Sons of Union Veterans of the Civil War

NATIONAL HEADQUARTERS
GRAND ARMY OF THE REPUBLIC

43 Adams St.
Jamestown, New York
Sept. 25, 1950

IN MEMORIAM

THEODORE A. PENLAND, Commander-in-Chief of the Grand Army of the Republic, passed away suddenly on Wednesday morning, September 13, 1950 at the Veterans Administration Hospital in Vancouver, Wash., where he had been since early in June.

Born in Goshen, Indiana, January 23, 1849, he enlisted at the age of 16 in Company A, 152nd Indiana Infantry, being mustered out of service August 2, 1865 at Charlestown, W. Va. He lived in Indiana and Michigan for many years, later going west and finally locating in Portland, Oregon. He was the last surviving member of the Grand Army of the Republic in Oregon and his death closed that Department.

Comrade Penland was originally a member of the Post at Goshen, Indiana, later joining the George Wright Post at Portland, Oregon and transferring to Sumner Post of Portland on the disbandment of the George Wright Post. He served as Department Commander of Oregon from 1937 to the end of his life. He was appointed National Patriotic Instructor in 1940 to fill a vacancy caused by death and was again appointed in 1944. In 1945 he was elected Jr. Vice Commander-in-Chief and in 1946 he was elected Sr. Vice Commander-in-Chief, serving in that office for two years. In 1948 he was elected Commander-in-Chief and presided at the Final Encampment in Indianapolis, Indiana in 1949. At that Encampment a resolution was passed holding all officers in office to the end of the organization, making Commander Penland the final Commander-in-Chief.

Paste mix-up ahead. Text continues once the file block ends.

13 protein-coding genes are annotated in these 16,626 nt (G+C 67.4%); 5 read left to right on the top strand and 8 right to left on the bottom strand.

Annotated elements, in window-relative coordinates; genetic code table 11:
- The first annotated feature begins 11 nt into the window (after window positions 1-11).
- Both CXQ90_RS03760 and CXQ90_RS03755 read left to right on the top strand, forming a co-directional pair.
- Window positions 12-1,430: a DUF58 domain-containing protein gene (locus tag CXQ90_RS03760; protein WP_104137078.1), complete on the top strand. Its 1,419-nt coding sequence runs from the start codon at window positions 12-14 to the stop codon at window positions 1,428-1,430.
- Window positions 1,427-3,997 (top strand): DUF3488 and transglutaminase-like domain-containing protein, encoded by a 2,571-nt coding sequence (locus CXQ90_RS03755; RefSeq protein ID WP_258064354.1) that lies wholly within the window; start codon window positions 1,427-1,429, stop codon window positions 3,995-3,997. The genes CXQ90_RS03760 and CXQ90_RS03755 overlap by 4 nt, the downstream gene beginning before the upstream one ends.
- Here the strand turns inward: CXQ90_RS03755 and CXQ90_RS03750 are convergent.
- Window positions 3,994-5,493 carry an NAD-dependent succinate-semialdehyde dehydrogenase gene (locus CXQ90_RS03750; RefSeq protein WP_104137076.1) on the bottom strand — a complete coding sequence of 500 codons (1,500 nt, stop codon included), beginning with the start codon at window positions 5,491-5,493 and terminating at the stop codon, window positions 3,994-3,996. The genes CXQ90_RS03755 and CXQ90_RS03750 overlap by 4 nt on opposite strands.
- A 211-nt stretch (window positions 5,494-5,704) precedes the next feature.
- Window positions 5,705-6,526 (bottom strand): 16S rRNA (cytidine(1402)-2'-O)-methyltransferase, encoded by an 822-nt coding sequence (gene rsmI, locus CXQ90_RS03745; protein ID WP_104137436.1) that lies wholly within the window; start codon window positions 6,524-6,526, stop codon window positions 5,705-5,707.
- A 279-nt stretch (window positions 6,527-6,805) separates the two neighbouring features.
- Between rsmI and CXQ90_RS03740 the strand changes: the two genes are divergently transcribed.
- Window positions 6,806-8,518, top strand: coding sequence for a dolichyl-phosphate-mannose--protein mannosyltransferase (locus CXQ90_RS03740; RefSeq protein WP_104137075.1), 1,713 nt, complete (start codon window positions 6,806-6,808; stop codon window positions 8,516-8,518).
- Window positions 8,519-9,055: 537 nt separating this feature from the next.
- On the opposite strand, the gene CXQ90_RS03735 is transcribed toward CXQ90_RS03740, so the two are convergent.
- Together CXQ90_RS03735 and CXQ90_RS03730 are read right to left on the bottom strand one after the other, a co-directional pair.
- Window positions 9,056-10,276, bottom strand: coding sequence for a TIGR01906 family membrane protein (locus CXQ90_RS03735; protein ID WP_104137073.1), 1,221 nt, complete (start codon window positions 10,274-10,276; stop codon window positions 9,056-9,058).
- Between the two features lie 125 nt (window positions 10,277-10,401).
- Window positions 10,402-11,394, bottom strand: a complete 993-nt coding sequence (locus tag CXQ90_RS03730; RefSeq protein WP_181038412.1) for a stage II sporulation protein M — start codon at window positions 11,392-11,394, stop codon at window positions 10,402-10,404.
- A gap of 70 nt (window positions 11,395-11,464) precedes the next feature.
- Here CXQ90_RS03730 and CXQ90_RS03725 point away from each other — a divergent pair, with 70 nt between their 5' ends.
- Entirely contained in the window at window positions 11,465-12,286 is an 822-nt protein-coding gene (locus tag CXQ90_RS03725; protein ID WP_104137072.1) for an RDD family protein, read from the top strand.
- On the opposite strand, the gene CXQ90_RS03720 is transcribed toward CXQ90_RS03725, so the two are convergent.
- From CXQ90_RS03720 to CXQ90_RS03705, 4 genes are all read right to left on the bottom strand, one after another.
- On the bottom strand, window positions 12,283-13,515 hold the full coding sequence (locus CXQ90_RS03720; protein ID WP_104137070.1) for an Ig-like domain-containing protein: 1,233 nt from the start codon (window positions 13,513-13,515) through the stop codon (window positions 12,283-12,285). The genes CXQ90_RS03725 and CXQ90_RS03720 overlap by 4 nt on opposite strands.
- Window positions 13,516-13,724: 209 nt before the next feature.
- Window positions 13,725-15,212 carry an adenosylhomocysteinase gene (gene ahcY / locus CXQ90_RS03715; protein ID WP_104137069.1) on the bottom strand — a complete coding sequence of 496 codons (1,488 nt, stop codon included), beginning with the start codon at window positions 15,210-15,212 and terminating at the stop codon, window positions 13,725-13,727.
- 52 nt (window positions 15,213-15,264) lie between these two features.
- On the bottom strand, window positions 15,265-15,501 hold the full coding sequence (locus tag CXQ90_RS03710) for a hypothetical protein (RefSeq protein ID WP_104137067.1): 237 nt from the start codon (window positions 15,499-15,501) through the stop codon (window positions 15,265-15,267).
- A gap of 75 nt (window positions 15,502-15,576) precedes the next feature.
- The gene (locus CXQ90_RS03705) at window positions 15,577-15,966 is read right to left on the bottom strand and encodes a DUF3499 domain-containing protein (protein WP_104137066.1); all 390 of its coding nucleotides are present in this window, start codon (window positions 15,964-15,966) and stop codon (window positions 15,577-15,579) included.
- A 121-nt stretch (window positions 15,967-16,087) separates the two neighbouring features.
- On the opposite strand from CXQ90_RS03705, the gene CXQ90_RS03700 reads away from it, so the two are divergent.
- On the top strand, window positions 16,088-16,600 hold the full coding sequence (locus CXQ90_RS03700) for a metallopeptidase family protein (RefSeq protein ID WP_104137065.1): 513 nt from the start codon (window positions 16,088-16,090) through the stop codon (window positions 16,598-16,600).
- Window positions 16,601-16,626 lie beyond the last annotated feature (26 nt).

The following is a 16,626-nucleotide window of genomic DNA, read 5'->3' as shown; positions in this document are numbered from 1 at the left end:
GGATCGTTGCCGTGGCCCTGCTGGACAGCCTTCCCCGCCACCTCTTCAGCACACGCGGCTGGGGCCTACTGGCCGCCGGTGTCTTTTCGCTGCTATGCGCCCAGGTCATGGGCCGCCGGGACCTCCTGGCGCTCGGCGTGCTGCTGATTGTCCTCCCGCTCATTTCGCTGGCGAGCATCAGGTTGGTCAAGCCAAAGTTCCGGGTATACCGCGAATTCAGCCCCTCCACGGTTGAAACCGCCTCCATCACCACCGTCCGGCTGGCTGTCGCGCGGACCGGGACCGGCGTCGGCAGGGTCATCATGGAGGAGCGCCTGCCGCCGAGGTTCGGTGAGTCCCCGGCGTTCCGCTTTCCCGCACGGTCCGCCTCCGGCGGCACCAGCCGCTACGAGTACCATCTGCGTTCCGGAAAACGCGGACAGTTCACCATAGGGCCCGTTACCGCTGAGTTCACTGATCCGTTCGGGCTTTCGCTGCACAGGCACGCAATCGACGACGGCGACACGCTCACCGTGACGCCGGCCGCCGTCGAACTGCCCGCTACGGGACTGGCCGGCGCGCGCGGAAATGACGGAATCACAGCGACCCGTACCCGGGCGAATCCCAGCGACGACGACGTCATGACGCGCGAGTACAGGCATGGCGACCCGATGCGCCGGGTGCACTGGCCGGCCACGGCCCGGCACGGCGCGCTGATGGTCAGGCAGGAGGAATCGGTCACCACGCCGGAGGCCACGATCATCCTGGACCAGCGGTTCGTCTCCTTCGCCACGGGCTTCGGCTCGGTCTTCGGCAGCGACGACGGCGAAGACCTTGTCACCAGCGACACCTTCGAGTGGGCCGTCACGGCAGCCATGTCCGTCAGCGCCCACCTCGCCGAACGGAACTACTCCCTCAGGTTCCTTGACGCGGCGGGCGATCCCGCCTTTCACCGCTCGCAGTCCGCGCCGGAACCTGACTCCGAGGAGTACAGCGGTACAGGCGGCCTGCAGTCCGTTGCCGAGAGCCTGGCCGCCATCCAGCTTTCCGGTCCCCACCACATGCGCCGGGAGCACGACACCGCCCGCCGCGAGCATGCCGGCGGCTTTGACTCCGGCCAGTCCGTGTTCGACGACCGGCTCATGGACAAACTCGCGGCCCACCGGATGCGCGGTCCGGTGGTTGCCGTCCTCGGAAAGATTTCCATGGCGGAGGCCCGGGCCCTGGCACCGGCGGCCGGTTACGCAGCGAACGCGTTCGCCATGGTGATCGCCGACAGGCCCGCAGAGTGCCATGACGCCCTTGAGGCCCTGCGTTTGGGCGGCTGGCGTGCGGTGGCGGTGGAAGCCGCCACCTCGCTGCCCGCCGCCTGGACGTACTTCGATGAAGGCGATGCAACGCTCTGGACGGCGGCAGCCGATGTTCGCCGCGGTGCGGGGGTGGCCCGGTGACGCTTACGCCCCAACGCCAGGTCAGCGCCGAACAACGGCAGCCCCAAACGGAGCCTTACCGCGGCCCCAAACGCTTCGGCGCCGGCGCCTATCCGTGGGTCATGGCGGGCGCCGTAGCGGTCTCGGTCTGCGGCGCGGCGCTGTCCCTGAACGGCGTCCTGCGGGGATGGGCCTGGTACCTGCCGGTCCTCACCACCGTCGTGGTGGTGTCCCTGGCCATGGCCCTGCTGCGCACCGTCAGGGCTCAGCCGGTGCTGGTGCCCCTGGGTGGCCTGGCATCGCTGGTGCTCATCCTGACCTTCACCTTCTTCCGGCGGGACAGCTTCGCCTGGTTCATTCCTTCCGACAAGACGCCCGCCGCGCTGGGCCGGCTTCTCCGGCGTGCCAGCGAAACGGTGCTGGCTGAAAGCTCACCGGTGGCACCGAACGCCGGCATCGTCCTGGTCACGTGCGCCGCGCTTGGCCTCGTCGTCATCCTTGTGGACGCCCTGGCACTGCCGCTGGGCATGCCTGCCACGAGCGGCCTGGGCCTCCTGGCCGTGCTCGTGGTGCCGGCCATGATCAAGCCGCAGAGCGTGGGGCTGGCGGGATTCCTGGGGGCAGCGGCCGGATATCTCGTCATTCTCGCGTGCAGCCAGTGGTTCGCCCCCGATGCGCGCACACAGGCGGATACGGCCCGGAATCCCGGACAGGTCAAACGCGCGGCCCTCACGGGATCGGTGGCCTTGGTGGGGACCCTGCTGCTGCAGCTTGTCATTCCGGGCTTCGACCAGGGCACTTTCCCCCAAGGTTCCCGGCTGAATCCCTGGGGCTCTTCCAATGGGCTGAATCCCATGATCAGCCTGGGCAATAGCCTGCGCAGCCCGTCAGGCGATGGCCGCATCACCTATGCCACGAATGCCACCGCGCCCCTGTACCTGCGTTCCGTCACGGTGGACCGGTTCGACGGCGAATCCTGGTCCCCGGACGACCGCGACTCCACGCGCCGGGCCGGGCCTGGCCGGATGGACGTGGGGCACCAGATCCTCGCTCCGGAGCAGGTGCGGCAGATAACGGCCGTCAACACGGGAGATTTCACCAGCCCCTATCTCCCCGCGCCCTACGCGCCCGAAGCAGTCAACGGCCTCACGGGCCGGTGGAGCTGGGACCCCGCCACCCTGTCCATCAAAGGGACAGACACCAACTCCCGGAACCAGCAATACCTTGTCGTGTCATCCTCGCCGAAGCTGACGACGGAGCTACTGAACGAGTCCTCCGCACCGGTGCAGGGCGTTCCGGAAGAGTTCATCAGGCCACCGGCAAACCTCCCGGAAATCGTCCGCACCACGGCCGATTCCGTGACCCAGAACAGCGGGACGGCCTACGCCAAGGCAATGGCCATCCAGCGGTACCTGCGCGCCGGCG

On September 1st he flew to Los Angeles, Calif. to be present at the conventions of three of the Allied organizations, returning to Vancouver on the 8th, tired, but apparently in about the same health as when he went to California. The morning of the 13th his angel of death removed him from this life.

Possessed of a genial nature, his passing has brought sadness to many of his friends, and he will be greatly missed by all. Loving sympathy of the remaining members of the Grand Army of the Republic is extended to the bereaved family.

"Beautiful life is that whose span
Is spent in service to God and man.
Beautiful calm when the course is run,
Beautiful twilight at set of sun.
Beautiful death with a life well done."

ALBERT A. WOOLSON,
Sr. Vice Commander-in-Chief
Grand Army of the Republic

CORA E. GILLIS,
Secretary

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